Your being uphill from town is actually a geophysical location advantage [as opposed to being downhill from the town]. Let me explain:

You pedal one ton of NPK and other crop inputs home *uphill*, but if your farming efforts are reaching towards Liebscher's Law of the Optimum [plus good climate and weather], then you can later by kinetic energy **coast/freewheel downhill** to town 20 tons of harvested goods to sell. This 20:1 downhill/uphill ratio can work to your benefit as opposed to a competing farmer who lives downhill from town [where his geophysical location will make it much more energetic to get his goods to market].

Even better, use gravity and the weight of the goods moving downhill to town to pull the lighter weight of the NPK uphill to the farm - a simple pulley system, but does require two sets of tracks.

[This was supposed to appear below BenAhualoa's comment about

"On topic, i am loathe to install RealPlayer for the BBC thing, does anyone have a transcript of Nate's interview?" ]

What you really want is not the Real Player user interface, but rather the behind-the-scenes "codec" (coder/decoder) that actually decompresses the datastream.

An excellent alternative to the Real Player with it's hidden agenda of user profiling and sludgeware advertising is the "K-Lite Mega-Codec Pack" and player.

Go to:

< >

The annonymous developers on this site have reverse-engineered the Real Media player, the Apple Quick Time player and others. They have extracted the "active ingredient" codecs and have packaged them with a program called the "Media Player Classic". This player LOOKS like the classic Windows Media Player from Windows 2000, but under the hood it totally different -- no copy protection, digital rights management, user profiling (or registration), or hidden marketing agendas.

The combination of the "Mega-Codec Pak and Media Player Classic" plus the "Quick Time Alternative" will yield a single media player capable of playing virtually EVERYTHING including Windows Media, DVDs, video clips from digital cameras, Real Media, Quicktime and virtually every compressed file format used to distribute movies over the Internet, with no hidden agendas.

These developers update the Codec Pak every month or so to keep up with the ever-changing file formats of Real Media and Quicktime.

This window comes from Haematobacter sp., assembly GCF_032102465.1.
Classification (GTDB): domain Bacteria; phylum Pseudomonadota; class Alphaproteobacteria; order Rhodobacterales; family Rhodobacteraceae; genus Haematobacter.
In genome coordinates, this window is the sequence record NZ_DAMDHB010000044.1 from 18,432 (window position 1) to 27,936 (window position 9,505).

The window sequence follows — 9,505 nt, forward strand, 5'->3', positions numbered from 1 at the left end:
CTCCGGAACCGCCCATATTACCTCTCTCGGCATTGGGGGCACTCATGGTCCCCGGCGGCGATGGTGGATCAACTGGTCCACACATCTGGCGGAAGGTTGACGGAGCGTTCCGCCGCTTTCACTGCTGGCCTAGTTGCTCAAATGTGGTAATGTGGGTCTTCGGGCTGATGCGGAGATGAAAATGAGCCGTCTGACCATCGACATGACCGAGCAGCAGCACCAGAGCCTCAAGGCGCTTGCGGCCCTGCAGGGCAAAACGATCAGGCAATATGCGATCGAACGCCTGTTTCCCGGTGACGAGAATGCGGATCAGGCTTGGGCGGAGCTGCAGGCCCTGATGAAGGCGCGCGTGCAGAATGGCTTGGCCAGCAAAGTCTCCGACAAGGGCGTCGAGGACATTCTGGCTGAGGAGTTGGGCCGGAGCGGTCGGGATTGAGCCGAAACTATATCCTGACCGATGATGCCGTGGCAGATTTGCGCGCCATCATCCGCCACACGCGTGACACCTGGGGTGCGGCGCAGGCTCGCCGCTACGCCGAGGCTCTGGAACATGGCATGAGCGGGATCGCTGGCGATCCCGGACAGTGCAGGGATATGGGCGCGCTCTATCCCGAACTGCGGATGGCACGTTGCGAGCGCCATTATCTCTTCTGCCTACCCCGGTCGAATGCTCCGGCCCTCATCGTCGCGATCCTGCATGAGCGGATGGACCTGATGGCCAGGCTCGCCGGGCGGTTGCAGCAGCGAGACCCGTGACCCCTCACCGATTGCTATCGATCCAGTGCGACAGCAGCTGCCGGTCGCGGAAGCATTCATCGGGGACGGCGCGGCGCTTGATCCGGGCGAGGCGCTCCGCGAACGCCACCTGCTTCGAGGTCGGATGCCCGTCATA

That is likely a better solution. The technology for bicycles is pretty well known. Perhaps they should work on sturdy bikes that will not wear out in three years.

Bikes were easy to maintain until the end of the 1980s. They will be again if the market returns. When cycling decreased, the surviving manufacturers became more 'boutique' with ever fancier ideas to fight a dwindling market.

Huh? Gail, your writing here suggests that we cannot have growth without debt and this requires cheap energy (I paraphrase). So some (many?) industries are going to have to fail. What is the 'result' you refer to? A crash with something we can use (bicycles) or are you suggesting that the sooner the existing paradigm comes to a close, the better off we are. I am confused. I saw a Richard Heinberg presentation once with a chart showing that bicycles were the most energy efficient mode of transportation known to man-even better than a full double decker bus and much better than walking.

IMHO, neither Nate nor Obama goes far enough, but I expect they both have many opinions unvoiced.

I saw a Richard Heinberg presentation once with a chart showing that bicycles were the most energy efficient mode of transportation known to man-even better than a full double decker bus and much better than walking.

I believe this. I mostly gave up biking just for that reason -- it wasn't enough exercise. Now I walk.

IMHO, neither Nate nor Obama goes far enough, but I expect they both have many opinions unvoiced.

I agree with this too. But how much further could Nate go and still be aired on the Beeb? It's not so hard to guess Nate's unvoiced opinions, because he voices them elsewhere. That's not so true of Obama. But it doesn't matter: if he were to go too far outside the box, he'd end up IN a box.

I believe this. I mostly gave up biking just for that reason -- it wasn't enough exercise. Now I walk.